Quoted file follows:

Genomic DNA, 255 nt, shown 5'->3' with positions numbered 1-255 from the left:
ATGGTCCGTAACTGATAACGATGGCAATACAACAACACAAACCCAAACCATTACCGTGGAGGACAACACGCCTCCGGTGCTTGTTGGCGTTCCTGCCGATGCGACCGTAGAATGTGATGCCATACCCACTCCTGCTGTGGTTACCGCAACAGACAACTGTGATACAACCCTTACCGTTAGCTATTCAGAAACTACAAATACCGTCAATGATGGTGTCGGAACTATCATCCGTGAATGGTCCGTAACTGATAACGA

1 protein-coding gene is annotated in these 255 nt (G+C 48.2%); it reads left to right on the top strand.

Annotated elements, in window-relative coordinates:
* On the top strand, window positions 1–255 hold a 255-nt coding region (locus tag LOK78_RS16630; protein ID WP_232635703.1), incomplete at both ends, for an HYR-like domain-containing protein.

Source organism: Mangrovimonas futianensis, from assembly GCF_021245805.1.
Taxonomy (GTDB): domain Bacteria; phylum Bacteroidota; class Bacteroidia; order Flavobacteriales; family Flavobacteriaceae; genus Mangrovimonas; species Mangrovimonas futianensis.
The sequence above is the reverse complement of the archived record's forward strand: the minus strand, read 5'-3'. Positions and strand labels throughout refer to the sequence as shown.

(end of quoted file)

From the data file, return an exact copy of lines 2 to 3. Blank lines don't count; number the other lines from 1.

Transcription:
ATGGTCCGTAACTGATAACGATGGCAATACAACAACACAAACCCAAACCATTACCGTGGAGGACAACACGCCTCCGGTGCTTGTTGGCGTTCCTGCCGATGCGACCGTAGAATGTGATGCCATACCCACTCCTGCTGTGGTTACCGCAACAGACAACTGTGATACAACCCTTACCGTTAGCTATTCAGAAACTACAAATACCGTCAATGATGGTGTCGGAACTATCATCCGTGAATGGTCCGTAACTGATAACGA

1 protein-coding gene is annotated in these 255 nt (G+C 48.2%); it reads left to right on the top strand.